Having failed to see one quarter of all high school students graduate (and in some places, an even higher percentage), one of the latest “reforms” of the public school establishment is to enroll ever-younger children in school.
The results are mixed, at best.
Head Start isn’t terribly effective, and it’s the largest and well-funded program. From Investors’ Business Daily:
Study after study shows Head Start doesn’t work. Tykes enrolled in the program, at an average cost of $7,700, were able to name only about two more letters than disadvantaged kids who were not in Head Start, according to the Hoover Institution’s “Education Next” reform project. They also didn’t show any significant gains in early math, pre-reading, pre-writing, vocabulary or oral comprehension.
“The unavoidable conclusion,” says Douglas Besharov, an American Enterprise Institute scholar, “is that the measured impacts of Head Start, Early Head Start and Even Start have been tragically ‘disappointing’ — the word used by most objective observers.”
He added, “These three programs do not make a meaningful difference in the lives of disadvantaged children.”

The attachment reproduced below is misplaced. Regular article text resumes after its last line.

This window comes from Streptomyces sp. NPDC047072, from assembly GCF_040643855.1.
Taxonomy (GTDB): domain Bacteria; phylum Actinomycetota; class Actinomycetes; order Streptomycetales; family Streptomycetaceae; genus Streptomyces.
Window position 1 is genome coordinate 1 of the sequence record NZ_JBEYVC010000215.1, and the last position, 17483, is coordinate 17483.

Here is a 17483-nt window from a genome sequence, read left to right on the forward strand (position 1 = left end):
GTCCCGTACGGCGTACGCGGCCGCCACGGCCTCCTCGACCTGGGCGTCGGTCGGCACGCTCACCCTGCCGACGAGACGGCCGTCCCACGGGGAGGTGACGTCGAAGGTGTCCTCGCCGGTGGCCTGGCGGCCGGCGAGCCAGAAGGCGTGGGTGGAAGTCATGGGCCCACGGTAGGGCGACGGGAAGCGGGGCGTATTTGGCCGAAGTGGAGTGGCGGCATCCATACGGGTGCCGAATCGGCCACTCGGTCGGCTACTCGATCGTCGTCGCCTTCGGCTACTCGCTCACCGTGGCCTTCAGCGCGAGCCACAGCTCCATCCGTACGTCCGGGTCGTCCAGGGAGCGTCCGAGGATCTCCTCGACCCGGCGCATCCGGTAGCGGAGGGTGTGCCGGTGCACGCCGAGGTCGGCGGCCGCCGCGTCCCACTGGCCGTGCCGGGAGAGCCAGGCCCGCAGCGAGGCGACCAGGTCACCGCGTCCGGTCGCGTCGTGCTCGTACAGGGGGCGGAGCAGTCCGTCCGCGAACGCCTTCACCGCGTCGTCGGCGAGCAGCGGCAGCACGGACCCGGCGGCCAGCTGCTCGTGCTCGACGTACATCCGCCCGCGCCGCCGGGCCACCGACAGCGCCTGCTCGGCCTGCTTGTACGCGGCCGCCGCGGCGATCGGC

Even Start was authorized in 1988 as a family literacy program covering low-income kids from birth through age 7. Head Start was established in 1965 for 4- and 5-year-olds. Early Head Start was formed in 1995 for children from birth to 3, plus pregnant women.
In the Recovery Act budget just passed, the Democrat Congress added an additional $2.3 billion to the $7 billion-a-year Head Start program.
As well-intentioned as it may be, Head Start plainly has an unacceptably small impact on learning to justify its cost. Yet Obama wants to expand not only Head Start funding, but also its reach by offering the program beyond the inner cities and poor rural areas. His goal — one shared and championed by the first lady — is “universal pre-K,” or mandatory preschool modeled after Head Start.
It’s hard to see why the president thinks it’s a good idea to entrust all pre-K programs — nationwide — to a public system that he admits is fraught with serious shortcomings, especially in inner-city areas most in need of reform.
The Heritage Foundation gives a more thorough review of four federal proposals to expand pre-K programs, and looks at the performance of universal programs in Oklahoma and Georgia.